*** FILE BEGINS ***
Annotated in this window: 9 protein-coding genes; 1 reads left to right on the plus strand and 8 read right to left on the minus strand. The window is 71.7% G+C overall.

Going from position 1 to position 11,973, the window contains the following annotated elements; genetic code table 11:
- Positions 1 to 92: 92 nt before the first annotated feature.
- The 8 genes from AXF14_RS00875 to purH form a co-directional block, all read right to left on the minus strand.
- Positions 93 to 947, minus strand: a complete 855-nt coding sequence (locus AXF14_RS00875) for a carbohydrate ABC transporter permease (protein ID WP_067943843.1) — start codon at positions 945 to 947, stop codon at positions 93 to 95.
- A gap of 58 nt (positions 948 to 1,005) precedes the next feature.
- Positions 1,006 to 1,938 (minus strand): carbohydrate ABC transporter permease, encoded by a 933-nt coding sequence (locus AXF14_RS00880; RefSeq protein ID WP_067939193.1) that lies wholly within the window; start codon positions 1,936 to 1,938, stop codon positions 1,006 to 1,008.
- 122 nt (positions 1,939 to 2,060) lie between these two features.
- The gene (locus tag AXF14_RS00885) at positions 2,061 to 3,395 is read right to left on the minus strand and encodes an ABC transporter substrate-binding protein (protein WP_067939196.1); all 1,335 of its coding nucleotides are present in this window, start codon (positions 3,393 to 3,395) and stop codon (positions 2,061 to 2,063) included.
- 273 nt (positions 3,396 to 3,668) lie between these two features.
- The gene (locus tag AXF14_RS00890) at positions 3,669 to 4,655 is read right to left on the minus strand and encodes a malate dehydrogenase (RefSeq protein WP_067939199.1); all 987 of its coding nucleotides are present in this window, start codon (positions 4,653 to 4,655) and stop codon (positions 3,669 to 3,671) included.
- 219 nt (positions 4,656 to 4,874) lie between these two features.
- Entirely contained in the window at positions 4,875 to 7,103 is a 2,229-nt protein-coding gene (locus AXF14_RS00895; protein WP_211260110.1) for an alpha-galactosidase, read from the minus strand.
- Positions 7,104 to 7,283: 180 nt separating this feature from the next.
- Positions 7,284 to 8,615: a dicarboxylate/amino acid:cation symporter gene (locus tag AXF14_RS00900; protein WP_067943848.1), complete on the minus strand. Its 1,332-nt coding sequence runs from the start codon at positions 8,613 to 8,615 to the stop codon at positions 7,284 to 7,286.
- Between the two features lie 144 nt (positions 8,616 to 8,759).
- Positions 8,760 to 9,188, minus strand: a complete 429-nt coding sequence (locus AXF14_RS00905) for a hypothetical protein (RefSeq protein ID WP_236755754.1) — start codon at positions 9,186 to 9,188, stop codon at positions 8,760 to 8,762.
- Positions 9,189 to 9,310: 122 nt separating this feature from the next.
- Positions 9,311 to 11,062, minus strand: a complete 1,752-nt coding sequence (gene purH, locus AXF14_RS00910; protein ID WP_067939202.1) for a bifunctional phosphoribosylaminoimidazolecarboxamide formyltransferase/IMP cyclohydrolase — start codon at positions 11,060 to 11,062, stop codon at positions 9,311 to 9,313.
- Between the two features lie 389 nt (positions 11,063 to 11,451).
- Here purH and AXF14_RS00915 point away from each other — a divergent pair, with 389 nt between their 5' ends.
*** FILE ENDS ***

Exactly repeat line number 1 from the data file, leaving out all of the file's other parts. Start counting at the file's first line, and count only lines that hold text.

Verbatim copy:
Annotated in this window: 9 protein-coding genes; 1 reads left to right on the plus strand and 8 read right to left on the minus strand. The window is 71.7% G+C overall.